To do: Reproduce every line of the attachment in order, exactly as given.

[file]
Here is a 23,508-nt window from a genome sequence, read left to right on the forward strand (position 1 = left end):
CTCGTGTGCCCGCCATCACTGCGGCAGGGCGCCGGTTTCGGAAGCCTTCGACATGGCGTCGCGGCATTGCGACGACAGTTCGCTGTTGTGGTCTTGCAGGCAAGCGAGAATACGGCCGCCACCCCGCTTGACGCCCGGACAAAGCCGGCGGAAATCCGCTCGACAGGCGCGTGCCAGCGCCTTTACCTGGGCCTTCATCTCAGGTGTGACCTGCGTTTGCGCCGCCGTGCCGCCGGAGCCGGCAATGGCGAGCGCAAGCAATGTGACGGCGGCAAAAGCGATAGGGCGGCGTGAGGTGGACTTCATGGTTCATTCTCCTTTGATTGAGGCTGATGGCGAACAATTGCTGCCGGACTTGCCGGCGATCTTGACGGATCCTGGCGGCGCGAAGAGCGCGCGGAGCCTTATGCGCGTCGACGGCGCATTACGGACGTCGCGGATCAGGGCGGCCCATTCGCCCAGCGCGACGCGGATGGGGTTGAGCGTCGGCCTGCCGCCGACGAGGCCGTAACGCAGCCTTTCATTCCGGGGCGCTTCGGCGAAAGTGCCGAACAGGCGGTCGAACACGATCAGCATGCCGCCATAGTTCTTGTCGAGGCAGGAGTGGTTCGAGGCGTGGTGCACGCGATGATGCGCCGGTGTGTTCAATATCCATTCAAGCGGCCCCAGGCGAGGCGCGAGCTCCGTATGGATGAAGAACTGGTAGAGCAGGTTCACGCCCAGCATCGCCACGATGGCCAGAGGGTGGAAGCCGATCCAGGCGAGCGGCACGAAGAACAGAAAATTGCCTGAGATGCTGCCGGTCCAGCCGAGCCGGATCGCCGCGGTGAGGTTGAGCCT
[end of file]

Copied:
Here is a 23,508-nt window from a genome sequence, read left to right on the forward strand (position 1 = left end):
CTCGTGTGCCCGCCATCACTGCGGCAGGGCGCCGGTTTCGGAAGCCTTCGACATGGCGTCGCGGCATTGCGACGACAGTTCGCTGTTGTGGTCTTGCAGGCAAGCGAGAATACGGCCGCCACCCCGCTTGACGCCCGGACAAAGCCGGCGGAAATCCGCTCGACAGGCGCGTGCCAGCGCCTTTACCTGGGCCTTCATCTCAGGTGTGACCTGCGTTTGCGCCGCCGTGCCGCCGGAGCCGGCAATGGCGAGCGCAAGCAATGTGACGGCGGCAAAAGCGATAGGGCGGCGTGAGGTGGACTTCATGGTTCATTCTCCTTTGATTGAGGCTGATGGCGAACAATTGCTGCCGGACTTGCCGGCGATCTTGACGGATCCTGGCGGCGCGAAGAGCGCGCGGAGCCTTATGCGCGTCGACGGCGCATTACGGACGTCGCGGATCAGGGCGGCCCATTCGCCCAGCGCGACGCGGATGGGGTTGAGCGTCGGCCTGCCGCCGACGAGGCCGTAACGCAGCCTTTCATTCCGGGGCGCTTCGGCGAAAGTGCCGAACAGGCGGTCGAACACGATCAGCATGCCGCCATAGTTCTTGTCGAGGCAGGAGTGGTTCGAGGCGTGGTGCACGCGATGATGCGCCGGTGTGTTCAATATCCATTCAAGCGGCCCCAGGCGAGGCGCGAGCTCCGTATGGATGAAGAACTGGTAGAGCAGGTTCACGCCCAGCATCGCCACGATGGCCAGAGGGTGGAAGCCGATCCAGGCGAGCGGCACGAAGAACAGAAAATTGCCTGAGATGCTGCCGGTCCAGCCGAGCCGGATCGCCGCGGTGAGGTTGAGCCT